Shrikes Have an Absolutely Brutal Way of Killing Large Prey

Famous for impaling their victims, these songbirds first use a special maneuver to break the necks of small rodents.

It’s no secret that shrikes are formidable predators. The grayscale songbirds of the open country might look as harmless as mockingbirds, but these black-masked “butcherbirds,” as they’re known, pack more fierceness ounce for ounce than any other bird in the country.

The nine-inch carnivores catch and kill a wide variety of prey—grasshoppers, crickets, beetles, lizards, mice, frogs, and small birds—that can often be as big as they are; one was once observed carrying off a Northern Cardinal after "a noisy struggle lasting less than a minute, by which time the cardinal was dead."

On top of that, their lifeless quarry can be seen gruesomely impaled on sharp objects like twigs and barbed wire throughout the southern United States and northern Canada, where Loggerhead Shrikes and Northern Shrikes range, respectively. (The Loggerhead population has declined by more than 80 percent since the 1960s, possibly due to pesticides killing their insect prey.) This macabre behavior, which is not a Game of Thrones-esque warning to other birds but a form of food storage, led Wired to declare the Loggerhead Shrike “by far the most metal of birds.” The editorial staff of Audubon are inclined to agree.

But while ornithologists have long known that shrikes impale their prey, no one knew for certain how these songbirds managed to catch and kill relatively large vertebrates. A new analysis of high-speed video footage finally reveals the answer: They grasp mice by the neck with their pointed beak, pinch the spinal cord to induce paralysis, and then vigorously shake their prey with enough force to break its neck. Okay, then.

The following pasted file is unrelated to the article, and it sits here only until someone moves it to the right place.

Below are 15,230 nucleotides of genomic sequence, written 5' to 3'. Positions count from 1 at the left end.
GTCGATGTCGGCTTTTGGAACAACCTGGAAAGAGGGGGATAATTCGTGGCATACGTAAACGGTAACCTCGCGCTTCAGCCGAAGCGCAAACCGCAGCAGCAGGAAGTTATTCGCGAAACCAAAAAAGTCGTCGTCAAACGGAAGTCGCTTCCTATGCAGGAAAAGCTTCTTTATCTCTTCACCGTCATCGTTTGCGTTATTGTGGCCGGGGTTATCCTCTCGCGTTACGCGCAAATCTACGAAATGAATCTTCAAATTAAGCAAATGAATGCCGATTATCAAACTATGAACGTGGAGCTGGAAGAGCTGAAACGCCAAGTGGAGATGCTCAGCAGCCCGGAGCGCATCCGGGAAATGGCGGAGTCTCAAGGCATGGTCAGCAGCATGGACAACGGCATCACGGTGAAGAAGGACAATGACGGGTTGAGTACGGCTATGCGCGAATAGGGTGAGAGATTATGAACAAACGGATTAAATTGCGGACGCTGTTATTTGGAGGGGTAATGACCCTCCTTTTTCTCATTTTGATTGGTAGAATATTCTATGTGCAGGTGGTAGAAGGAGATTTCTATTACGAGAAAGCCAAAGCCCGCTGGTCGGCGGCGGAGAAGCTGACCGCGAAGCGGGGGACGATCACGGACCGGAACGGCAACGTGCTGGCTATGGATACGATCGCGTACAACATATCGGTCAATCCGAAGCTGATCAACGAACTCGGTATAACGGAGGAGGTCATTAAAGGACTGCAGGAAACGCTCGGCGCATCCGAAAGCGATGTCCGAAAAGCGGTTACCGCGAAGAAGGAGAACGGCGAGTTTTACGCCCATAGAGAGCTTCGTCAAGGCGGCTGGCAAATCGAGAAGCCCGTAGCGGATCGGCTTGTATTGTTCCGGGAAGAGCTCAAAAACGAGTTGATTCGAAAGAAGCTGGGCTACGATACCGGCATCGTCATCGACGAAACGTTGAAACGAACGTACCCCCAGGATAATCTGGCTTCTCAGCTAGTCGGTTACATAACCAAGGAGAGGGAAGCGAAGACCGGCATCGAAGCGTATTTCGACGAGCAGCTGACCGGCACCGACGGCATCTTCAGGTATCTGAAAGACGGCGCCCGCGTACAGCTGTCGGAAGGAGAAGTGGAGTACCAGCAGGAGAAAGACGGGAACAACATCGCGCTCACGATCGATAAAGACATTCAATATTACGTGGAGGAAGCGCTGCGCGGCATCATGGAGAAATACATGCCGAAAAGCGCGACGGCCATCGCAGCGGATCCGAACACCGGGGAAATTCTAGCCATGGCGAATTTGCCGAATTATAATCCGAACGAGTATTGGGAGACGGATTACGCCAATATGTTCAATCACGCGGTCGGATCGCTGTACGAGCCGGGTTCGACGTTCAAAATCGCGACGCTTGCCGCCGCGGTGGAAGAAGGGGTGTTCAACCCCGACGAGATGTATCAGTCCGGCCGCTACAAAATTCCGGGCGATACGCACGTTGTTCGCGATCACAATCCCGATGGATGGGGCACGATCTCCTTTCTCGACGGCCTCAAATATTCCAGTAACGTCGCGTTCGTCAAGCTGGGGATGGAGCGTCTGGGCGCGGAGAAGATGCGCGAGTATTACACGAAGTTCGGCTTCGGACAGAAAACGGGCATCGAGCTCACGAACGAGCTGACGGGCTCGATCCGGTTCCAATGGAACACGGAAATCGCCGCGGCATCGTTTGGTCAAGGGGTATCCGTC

The shrike's hunting strategy is often compared to that of raptors like eagles, hawks, and falcons: They’ll sit on an elevated perch, scan the ground below, and pounce on any spotted prey. But this new research, which focused specifically on Loggerhead Shrikes, shows that the two have vastly different kill methods. Raptors have powerful wings to carry heavy loads and sharp, strong talons to catch prey, as well as to manipulate and tear flesh apart. Shrikes, though, are stuck with dinky passerine feet—good for little except delicately perching on branches. This lack of leg musculature and weaponry needed to withstand a struggle means the songbirds have to kill quickly. 

As the new study reveals, once shrikes induce paralysis with a precise bite to the neck, they roll their heads rapidly to vigorously shake their immobilized food. According to the researchers, this back-and-forth whipping motion generates accelerations of up to six g-forces—roughly the same amount of force felt by passengers on high-g rollercoasters, or the whiplash experienced by victims of low-speed, rear-end car crashes. This is more than enough force to snap the vertebrae of a large rat or break a mouse’s neck, and it’s all generated by the roll of a Loggerhead Shrike’s head.

A headbanging, prey-impaling death-bird? You can't get much more metal than that.  


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